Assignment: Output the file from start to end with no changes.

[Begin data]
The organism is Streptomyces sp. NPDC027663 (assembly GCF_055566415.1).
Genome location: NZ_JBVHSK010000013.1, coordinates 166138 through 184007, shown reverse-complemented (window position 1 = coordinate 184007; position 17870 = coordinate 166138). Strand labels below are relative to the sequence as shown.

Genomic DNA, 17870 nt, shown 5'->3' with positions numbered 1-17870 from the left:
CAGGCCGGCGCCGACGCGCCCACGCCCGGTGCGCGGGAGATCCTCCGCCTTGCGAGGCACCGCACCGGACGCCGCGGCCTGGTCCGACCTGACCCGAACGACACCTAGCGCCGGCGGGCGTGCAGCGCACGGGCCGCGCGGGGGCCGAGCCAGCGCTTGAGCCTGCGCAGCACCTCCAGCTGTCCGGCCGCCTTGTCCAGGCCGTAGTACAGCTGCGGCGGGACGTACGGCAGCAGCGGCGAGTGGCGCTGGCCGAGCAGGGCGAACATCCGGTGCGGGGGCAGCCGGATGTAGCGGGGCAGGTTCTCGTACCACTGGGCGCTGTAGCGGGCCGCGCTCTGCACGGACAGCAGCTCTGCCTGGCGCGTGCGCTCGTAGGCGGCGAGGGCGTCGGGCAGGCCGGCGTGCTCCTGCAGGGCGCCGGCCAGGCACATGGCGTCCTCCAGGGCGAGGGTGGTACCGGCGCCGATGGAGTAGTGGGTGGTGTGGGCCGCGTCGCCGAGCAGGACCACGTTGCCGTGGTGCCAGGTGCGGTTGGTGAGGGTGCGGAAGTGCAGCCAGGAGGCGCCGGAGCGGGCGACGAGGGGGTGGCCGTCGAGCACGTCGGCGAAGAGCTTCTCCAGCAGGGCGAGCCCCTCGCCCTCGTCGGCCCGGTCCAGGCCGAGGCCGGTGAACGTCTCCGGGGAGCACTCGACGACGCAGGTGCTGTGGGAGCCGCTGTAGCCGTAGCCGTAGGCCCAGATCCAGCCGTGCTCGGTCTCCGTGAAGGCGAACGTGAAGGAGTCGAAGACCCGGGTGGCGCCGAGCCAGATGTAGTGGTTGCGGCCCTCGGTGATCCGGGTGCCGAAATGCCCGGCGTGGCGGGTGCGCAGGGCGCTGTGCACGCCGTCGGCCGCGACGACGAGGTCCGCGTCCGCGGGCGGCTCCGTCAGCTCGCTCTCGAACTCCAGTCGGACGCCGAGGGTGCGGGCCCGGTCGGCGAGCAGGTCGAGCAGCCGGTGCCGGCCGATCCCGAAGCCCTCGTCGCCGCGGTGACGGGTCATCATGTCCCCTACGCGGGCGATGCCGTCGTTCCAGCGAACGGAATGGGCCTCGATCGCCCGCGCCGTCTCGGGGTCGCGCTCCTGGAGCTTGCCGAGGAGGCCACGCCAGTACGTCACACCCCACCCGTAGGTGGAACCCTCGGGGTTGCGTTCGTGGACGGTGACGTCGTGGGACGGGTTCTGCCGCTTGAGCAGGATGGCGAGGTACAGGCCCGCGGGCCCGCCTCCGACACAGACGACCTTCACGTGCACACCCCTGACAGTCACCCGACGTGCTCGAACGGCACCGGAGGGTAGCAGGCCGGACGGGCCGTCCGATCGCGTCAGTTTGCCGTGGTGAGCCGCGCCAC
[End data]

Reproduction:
The organism is Streptomyces sp. NPDC027663 (assembly GCF_055566415.1).
Genome location: NZ_JBVHSK010000013.1, coordinates 166138 through 184007, shown reverse-complemented (window position 1 = coordinate 184007; position 17870 = coordinate 166138). Strand labels below are relative to the sequence as shown.

Genomic DNA, 17870 nt, shown 5'->3' with positions numbered 1-17870 from the left:
CAGGCCGGCGCCGACGCGCCCACGCCCGGTGCGCGGGAGATCCTCCGCCTTGCGAGGCACCGCACCGGACGCCGCGGCCTGGTCCGACCTGACCCGAACGACACCTAGCGCCGGCGGGCGTGCAGCGCACGGGCCGCGCGGGGGCCGAGCCAGCGCTTGAGCCTGCGCAGCACCTCCAGCTGTCCGGCCGCCTTGTCCAGGCCGTAGTACAGCTGCGGCGGGACGTACGGCAGCAGCGGCGAGTGGCGCTGGCCGAGCAGGGCGAACATCCGGTGCGGGGGCAGCCGGATGTAGCGGGGCAGGTTCTCGTACCACTGGGCGCTGTAGCGGGCCGCGCTCTGCACGGACAGCAGCTCTGCCTGGCGCGTGCGCTCGTAGGCGGCGAGGGCGTCGGGCAGGCCGGCGTGCTCCTGCAGGGCGCCGGCCAGGCACATGGCGTCCTCCAGGGCGAGGGTGGTACCGGCGCCGATGGAGTAGTGGGTGGTGTGGGCCGCGTCGCCGAGCAGGACCACGTTGCCGTGGTGCCAGGTGCGGTTGGTGAGGGTGCGGAAGTGCAGCCAGGAGGCGCCGGAGCGGGCGACGAGGGGGTGGCCGTCGAGCACGTCGGCGAAGAGCTTCTCCAGCAGGGCGAGCCCCTCGCCCTCGTCGGCCCGGTCCAGGCCGAGGCCGGTGAACGTCTCCGGGGAGCACTCGACGACGCAGGTGCTGTGGGAGCCGCTGTAGCCGTAGCCGTAGGCCCAGATCCAGCCGTGCTCGGTCTCCGTGAAGGCGAACGTGAAGGAGTCGAAGACCCGGGTGGCGCCGAGCCAGATGTAGTGGTTGCGGCCCTCGGTGATCCGGGTGCCGAAATGCCCGGCGTGGCGGGTGCGCAGGGCGCTGTGCACGCCGTCGGCCGCGACGACGAGGTCCGCGTCCGCGGGCGGCTCCGTCAGCTCGCTCTCGAACTCCAGTCGGACGCCGAGGGTGCGGGCCCGGTCGGCGAGCAGGTCGAGCAGCCGGTGCCGGCCGATCCCGAAGCCCTCGTCGCCGCGGTGACGGGTCATCATGTCCCCTACGCGGGCGATGCCGTCGTTCCAGCGAACGGAATGGGCCTCGATCGCCCGCGCCGTCTCGGGGTCGCGCTCCTGGAGCTTGCCGAGGAGGCCACGCCAGTACGTCACACCCCACCCGTAGGTGGAACCCTCGGGGTTGCGTTCGTGGACGGTGACGTCGTGGGACGGGTTCTGCCGCTTGAGCAGGATGGCGAGGTACAGGCCCGCGGGCCCGCCTCCGACACAGACGACCTTCACGTGCACACCCCTGACAGTCACCCGACGTGCTCGAACGGCACCGGAGGGTAGCAGGCCGGACGGGCCGTCCGATCGCGTCAGTTTGCCGTGGTGAGCCGCGCCAC